The media as the fourth arm of government was not spared from the military obnoxious policies. Their control, which was determined by decrees led to outright, closure of media house, death of some media practitioners, intimidation and harassment etc
3. The closure of Newspaper organizations like Newwatch in April 1987, the Guardian in May 1991, Tell Magazine in August 1993 etc.
The imprisonment of journalists over reports government felt was antagonistic saw the likes of Tunde .Thompson and Nduka Irabor jailed under the infamous decrees 4 in 1987. Others include Chris Okolie, Innocent Okparadike, Editor of the Observe in Benin etc. All these happening under the military regime did not make it conducive for the press to function optimally. The military may not be entirely written off as enemies of the media because they ushered in an era that led to competition among various media organizations. This is because the excessive dictatorial tendencies of the military caused the press to become more daring and committed to seeking its freedom.
The high handedness of the military reduced some media houses into government megaphone for fear of being harassed or closed down. Such media who owe their existence, control and sustenance to the government of the day depended on it for subvention as a means of survival. Mostly affected were the electronic media and some print media owned and controlled by those in power. This led to the deregulation in 1989 of media houses by issuing operating licenses especially to those who want to own and operate the electronic media. This development led to the establishment of private radio and television houses in the country thus breaking government monopoly of the electronic media industry.
Coming up on the heels of these deregulations were stations like the African Independence Television (AlT), MINAJ. I)BN etc. inspite of these welcome developments, the torture on the media houses that were closed down and opened some months before the exit of the military in the governance of the country cannot be quantified.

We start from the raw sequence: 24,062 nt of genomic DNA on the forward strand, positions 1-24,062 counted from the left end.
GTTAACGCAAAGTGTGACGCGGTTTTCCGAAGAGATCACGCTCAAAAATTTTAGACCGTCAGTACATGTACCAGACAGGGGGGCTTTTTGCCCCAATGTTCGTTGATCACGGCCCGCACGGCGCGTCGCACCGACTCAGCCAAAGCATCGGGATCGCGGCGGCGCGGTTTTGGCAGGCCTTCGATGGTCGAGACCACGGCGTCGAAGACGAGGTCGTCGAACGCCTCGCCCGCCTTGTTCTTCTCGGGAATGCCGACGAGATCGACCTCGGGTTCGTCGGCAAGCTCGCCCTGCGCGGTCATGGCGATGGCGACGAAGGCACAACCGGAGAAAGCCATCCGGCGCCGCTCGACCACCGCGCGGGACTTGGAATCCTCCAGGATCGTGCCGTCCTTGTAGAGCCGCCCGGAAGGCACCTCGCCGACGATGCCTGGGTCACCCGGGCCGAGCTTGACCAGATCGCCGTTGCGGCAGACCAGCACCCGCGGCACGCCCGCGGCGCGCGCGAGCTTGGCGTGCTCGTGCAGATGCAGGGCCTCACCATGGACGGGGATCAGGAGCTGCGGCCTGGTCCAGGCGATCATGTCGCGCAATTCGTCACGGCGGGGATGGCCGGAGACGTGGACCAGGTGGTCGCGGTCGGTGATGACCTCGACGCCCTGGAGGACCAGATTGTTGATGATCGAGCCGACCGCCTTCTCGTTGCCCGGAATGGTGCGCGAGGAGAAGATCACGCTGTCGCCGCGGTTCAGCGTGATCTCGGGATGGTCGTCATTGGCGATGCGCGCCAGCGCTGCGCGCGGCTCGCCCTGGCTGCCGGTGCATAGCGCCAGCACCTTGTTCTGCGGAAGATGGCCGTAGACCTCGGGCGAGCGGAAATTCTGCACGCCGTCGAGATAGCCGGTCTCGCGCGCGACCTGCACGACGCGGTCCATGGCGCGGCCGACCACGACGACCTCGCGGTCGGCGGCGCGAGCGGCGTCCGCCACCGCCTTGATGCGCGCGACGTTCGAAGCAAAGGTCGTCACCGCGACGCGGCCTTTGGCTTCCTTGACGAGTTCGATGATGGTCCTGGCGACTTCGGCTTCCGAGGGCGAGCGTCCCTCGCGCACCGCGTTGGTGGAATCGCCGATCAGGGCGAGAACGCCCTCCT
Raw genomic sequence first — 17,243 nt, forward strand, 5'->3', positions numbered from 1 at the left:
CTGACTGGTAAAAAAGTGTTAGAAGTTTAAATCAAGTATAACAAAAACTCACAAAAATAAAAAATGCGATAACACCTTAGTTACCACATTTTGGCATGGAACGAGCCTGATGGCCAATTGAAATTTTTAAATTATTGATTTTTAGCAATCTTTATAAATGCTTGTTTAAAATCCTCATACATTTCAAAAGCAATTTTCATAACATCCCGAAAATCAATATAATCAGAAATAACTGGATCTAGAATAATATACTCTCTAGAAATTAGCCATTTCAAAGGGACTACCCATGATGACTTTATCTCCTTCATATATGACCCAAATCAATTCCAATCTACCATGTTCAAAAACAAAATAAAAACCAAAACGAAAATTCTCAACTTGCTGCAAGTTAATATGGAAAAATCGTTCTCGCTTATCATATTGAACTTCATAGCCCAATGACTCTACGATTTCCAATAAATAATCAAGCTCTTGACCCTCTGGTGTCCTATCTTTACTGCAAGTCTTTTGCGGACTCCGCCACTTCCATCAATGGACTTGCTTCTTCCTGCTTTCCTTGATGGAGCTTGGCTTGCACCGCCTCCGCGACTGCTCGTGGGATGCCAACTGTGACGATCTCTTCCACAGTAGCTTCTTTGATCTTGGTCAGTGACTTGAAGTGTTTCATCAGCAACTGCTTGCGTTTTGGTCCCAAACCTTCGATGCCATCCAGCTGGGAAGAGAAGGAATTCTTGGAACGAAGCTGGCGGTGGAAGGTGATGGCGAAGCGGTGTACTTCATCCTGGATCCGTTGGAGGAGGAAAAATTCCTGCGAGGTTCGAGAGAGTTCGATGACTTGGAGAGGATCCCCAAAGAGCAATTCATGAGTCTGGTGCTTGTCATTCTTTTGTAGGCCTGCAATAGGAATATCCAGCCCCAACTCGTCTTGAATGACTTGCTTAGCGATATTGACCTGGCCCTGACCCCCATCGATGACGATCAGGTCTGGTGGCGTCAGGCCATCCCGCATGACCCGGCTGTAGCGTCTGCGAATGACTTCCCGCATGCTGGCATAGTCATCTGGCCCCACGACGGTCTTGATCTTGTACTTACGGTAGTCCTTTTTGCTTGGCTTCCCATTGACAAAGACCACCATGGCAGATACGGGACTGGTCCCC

The military quit leadership of the country in May 1999 and handed over to a democratically elected government led by Chief Olusegun Obasanjo, which has long been the agitation of the press and the entire country. Under this administration, the press may be said to have an air of freedom in the exercise of its constitutional role as the eye and ear of the society. Innovations in the operations of the media may have resulted due to advance in technology; enough have not been achieved if any in terms of ownership of the media in the last five years of the current administration. Although the administration has done its best in initiating policies that can lead to the protection of infant industries and manufacturers, especially the local manufacturers. It has not done much in the area of information technology or high way that is the order of the day in making the world a global village.
There are still feelings that the news content of the media are being doctored to fit or rather suit the aspiration of those in power. There is also a feeling that the sectional political nature of the society may have polarized the media in such a that each pursues an agenda favourable to its ethnic origin or its ethnic consideration.
The other school of thought has it that the media has lost its bite and is no longer that which fought for the enthronement of democracy in the country thus, allowing a lot of maipractices to have their way into the nation’s polity. While most people attribute this to their resolve in supporting the democratic dispensation, others felt that the media for fear of being intimidated, have succumbed to the feeling and aspirations of the government.
1.3 Statement of the Problem
Journalists often fail to adopt a comprehensive approach in reporting human rights abuses. Even in the absence of such abuses, the media often fail to formulate their broadcast policy to incorporate human rights programmes. The prioritization of profit-making over societal wellbeing dominates media agenda. For instance, Lustgarten and Debix (2005:364) assert that the medias preference for flashy audience--grabbing and ratings-soaring image or story makes them to be nonchalant in matters which are of interest to the public, owing to their inability to pursue events in detail. Many studies conducted on media and human rights mostly dwell on analyzing the frequency of human rights terms, especially in the print media such as newspapers and magazines. None or few of them center on an in-depth analysis of television broadcast programmes to find out the possibility of such programmes having an implicit or in- depth treatment of human rights issues. Is the word “Press Freedom” in existence in the true reality of life and, if so, how does it function? Or are they determined by the kind of government in operation from society to society or country to country?